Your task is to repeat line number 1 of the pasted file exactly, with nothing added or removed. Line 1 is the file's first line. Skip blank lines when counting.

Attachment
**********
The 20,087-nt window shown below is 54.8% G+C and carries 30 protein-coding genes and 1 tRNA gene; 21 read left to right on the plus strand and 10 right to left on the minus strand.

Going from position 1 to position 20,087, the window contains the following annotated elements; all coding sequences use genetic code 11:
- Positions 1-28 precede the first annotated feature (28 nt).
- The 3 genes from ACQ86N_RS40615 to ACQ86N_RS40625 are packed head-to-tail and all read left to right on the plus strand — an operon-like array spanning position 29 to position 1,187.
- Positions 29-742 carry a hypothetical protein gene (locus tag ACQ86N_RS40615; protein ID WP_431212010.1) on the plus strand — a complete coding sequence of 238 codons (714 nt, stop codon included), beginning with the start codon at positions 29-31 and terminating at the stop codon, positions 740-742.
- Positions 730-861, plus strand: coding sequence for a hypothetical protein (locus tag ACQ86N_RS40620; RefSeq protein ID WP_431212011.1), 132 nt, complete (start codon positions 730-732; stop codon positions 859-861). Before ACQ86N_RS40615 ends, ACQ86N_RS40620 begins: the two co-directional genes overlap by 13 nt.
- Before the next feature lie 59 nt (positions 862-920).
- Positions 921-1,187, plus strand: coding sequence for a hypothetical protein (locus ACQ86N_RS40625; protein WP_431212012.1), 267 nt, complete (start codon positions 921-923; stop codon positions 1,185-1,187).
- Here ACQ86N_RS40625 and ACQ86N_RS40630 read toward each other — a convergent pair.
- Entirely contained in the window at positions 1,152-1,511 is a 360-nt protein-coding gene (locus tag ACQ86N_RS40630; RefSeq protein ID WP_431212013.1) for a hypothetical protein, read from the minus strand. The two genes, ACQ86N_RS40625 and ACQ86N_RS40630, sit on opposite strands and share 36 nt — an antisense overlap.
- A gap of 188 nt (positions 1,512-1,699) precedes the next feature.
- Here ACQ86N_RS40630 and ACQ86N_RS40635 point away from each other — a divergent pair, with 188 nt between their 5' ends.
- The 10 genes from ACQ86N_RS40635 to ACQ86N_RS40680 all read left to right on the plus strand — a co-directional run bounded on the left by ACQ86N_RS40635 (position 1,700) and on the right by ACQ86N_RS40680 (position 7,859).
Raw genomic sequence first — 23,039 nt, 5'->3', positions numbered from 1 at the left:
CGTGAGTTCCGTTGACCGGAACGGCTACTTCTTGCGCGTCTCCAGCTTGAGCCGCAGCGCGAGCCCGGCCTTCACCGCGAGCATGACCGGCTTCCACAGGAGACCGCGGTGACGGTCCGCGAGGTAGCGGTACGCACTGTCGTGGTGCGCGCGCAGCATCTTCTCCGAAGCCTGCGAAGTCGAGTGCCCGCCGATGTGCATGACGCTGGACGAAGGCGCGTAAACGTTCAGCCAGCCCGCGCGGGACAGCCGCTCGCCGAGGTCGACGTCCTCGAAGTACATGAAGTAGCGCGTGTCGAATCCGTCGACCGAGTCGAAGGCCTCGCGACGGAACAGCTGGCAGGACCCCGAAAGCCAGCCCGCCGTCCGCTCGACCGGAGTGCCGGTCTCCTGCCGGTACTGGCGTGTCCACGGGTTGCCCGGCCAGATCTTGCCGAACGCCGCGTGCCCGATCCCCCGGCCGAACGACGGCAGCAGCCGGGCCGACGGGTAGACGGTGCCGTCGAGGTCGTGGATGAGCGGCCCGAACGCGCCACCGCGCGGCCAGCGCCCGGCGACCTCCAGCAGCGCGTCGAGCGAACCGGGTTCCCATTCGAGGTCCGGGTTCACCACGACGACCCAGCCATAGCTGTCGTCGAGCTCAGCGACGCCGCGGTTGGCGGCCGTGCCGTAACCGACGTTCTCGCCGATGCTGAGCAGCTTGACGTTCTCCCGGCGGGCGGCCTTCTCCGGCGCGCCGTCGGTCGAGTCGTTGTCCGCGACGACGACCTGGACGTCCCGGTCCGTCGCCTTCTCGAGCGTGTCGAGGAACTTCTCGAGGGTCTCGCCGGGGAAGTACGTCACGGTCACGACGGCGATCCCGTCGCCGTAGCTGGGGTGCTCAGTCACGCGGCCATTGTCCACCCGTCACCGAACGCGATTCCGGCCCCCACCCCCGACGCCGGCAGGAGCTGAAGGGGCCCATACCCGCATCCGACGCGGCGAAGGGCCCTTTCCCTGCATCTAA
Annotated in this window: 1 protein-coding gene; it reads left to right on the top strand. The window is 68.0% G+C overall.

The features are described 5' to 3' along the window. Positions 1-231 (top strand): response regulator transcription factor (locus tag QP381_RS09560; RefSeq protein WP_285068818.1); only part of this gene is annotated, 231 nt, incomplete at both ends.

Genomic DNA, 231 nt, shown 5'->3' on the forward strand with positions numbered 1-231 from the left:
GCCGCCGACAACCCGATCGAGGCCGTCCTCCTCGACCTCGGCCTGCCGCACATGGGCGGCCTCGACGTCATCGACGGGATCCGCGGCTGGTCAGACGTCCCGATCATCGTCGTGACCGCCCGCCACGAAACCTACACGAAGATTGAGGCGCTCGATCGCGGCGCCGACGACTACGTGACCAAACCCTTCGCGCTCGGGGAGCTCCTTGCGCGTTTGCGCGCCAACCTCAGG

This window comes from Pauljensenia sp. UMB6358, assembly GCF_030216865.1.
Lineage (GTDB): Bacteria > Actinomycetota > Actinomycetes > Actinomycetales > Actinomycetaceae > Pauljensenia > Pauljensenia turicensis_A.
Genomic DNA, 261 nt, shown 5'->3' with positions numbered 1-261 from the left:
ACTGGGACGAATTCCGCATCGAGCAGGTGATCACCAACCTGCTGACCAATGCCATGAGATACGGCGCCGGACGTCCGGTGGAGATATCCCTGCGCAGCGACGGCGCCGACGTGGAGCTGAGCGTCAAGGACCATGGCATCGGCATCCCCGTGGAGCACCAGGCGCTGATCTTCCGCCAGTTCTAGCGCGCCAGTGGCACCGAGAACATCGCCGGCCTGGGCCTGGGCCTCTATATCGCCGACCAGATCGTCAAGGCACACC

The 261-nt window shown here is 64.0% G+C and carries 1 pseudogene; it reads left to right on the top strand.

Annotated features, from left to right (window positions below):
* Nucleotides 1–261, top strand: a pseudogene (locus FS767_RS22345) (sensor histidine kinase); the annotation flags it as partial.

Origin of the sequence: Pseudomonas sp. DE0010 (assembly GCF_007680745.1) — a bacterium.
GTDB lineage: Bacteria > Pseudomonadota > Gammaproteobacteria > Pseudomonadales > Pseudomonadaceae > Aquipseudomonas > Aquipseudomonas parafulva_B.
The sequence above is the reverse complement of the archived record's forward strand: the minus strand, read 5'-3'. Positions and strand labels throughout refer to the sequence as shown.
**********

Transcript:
The 20,087-nt window shown below is 54.8% G+C and carries 30 protein-coding genes and 1 tRNA gene; 21 read left to right on the plus strand and 10 right to left on the minus strand.